Idea / Project Description
Bike path In Phase I, the GAAC determined that there is resident interest in a bike path. 
Childcare Childcare is over and over again deemed a need by people in Guilford. There are  no projects requesting funding for childcare, but this report would be remiss to  not mention it. Dana Berry of CC4G shared at the Financial Advisory  Committee meeting in October, 2021, that the organization is focused on  providing childcare, but has no land or facility. Katie Buckley suggested the  effort might go towards reaching out to other local established childcare  organizations (e.g., Winston Prouty) to see if they might provide a service to  Guilford children. ARPA dollars could potentially support this, but the path  forward is unclear. The Selectboard and / or subcommittee should continue to  pay attention to this ongoing issue, do further research into the actual needs and  any existing data, and stay attuned to ways it might be supported financially by  ARPA or otherwise, whether that be by supporting CC4G, helping expand  Winston Prouty’s services, or supporting some hereto unknown project. 
EV charging  stations and solar  arrays (on public  buildings esp.)Funding for climate resilience is a clear priority for the people of Guilford, with  17% of the total funds from the survey being allotted to this category, or a total  of $94,927.34. From the above sections (A and B), only $1,000 in ARPA funds  is currently recommended for funding within climate resilience. Given the  interest in climate resilience, and the lack of existing viable projects requesting  funding, the GAAC recommends that the Selectboard, Planning Commission,  and / or subcommittee research the use of ARPA funds for EV charging stations  and solar arrays, especially on public buildings. Note that alternate funding sources are available and should be explored before committing any of the Town’s ARPA funds. Specific funding sources to be explored are ACT 172 funding ( and forthcoming EVSE grants through the Bipartisan Infrastructure Law and Inflation Reduction Act. 
Guilford Cares Guilford Cares is an established Guilford nonprofit that in the past has expressed  a need for space. It is unclear whether or not this need still exists, given their  partnership with the Broad Brook Community Center. The Selectboard and / or  subcommittee should reach out to Guilford Cares (Leah Gessner – or if there are additional  ARPA funds available which might assist Guilford Cares.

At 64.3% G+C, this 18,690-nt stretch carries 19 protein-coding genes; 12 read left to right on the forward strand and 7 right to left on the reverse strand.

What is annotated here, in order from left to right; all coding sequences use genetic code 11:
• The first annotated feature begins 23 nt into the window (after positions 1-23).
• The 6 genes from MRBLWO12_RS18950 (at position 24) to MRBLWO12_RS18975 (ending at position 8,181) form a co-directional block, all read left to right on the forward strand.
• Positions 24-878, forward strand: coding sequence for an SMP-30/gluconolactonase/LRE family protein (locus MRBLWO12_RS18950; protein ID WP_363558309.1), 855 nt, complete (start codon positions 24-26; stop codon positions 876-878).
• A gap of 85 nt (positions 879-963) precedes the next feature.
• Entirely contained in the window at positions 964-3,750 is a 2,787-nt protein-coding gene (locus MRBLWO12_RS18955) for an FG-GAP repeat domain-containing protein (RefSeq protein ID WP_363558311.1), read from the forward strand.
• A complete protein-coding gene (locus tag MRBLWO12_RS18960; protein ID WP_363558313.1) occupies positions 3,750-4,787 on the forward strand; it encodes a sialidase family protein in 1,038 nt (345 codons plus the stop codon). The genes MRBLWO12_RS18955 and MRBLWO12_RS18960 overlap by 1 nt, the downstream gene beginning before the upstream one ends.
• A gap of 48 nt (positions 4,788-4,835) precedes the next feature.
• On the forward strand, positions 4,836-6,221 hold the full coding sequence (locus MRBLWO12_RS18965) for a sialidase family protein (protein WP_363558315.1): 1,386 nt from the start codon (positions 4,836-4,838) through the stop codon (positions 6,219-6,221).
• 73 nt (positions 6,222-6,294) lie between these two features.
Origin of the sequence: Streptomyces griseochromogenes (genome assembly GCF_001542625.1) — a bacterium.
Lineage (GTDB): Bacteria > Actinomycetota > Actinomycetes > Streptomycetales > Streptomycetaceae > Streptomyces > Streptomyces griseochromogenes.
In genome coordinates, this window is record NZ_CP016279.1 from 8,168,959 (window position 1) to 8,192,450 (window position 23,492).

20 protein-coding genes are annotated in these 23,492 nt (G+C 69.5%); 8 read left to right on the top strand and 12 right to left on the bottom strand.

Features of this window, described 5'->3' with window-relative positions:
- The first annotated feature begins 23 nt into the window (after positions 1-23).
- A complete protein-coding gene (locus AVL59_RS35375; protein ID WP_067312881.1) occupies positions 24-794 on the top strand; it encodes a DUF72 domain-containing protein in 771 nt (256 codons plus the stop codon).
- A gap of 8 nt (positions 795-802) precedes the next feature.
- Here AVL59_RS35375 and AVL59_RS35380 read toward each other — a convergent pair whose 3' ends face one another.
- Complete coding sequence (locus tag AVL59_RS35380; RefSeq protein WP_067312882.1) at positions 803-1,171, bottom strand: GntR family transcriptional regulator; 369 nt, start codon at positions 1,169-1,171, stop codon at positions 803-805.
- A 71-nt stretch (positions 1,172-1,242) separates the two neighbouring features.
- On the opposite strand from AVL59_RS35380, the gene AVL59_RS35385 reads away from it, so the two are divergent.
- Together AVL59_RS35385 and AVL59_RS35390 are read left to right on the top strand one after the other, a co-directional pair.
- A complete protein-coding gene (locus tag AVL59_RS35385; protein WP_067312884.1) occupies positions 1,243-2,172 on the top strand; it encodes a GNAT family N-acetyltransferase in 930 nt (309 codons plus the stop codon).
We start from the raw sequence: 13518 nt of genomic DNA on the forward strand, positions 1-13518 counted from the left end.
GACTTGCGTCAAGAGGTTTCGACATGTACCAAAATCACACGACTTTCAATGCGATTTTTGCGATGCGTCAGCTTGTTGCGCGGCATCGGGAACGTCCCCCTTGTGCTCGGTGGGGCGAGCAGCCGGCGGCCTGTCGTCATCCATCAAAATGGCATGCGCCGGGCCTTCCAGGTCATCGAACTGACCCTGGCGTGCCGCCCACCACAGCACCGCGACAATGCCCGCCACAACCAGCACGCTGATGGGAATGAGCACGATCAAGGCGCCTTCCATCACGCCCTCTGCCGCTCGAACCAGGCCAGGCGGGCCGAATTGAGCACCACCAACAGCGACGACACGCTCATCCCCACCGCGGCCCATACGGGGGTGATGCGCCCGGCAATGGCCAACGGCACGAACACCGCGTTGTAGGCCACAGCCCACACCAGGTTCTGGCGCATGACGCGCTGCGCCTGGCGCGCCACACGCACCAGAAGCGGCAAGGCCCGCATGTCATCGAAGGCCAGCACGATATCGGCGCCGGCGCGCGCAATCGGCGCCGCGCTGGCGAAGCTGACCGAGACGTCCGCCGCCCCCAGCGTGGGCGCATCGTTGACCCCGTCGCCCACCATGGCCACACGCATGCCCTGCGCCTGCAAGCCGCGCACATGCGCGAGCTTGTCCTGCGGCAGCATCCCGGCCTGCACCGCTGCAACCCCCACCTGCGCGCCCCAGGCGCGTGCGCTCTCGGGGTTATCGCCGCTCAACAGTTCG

Housing Housing is an undeniable need not only in our community but across the nation.  Any support that the Selectboard and Planning Commission can give to new  housing, repurposing and/or renovating and/or weatherizing existing housing,  should be explored, with or without ARPA dollars. 
Traffic calming (in  Algiers esp.), and  beautification  throughout Town  centersThe Friends of Algiers have continuously worked to enhance public access in  Algiers, and their work should be supported by ARPA dollars if there are funds  available and any projects are deemed viable. The Selectboard and / or  subcommittee should stay attuned especially to any project that might support  traffic calming and beautification in Town centers. 

V. Conclusion 

The Guilford ARPA Advisory Committee has been given a wonderful question to address – how should  Guilford best use over half a million dollars to serve our community? These ARPA dollars, along with  other federal funding opportunities available in the wake of the COVID-19 pandemic, represent a once in-a-lifetime opportunity for Guilford residents to improve our community. The Vermont League of  Cities and Towns states that the decision to award ARPA dollars should “prepare your community for  the next disaster, position future generations for success, and whenever possible, help grow your Grand  List.” As such, the GAAC believes that the best way for Guilford to use our ARPA dollars is as advised  in the above report.  

Thanks are due to Katie Buckley, of VLCT (and formerly but more importantly, of Guilford!), for her  invaluable advice and guidance in this process. Thanks also to Sheila Morse, Verandah Porche, and Zon  Eastes for their support in organizing and supporting this committee’s work.  

The Guilford ARPA Advisory Committee appreciates that the Selectboard appointed them and started  this process, and recognizes that this was a choice and not a requirement for the Selectboard to  determine how to award the ARPA dollars. The decision to appoint an ARPA Advisory Committee for  this process is a representation of the transparency and community spirit that is foundational in  Guilford’s governance.  

Respectfully submitted by the Guilford ARPA Advisory Committee: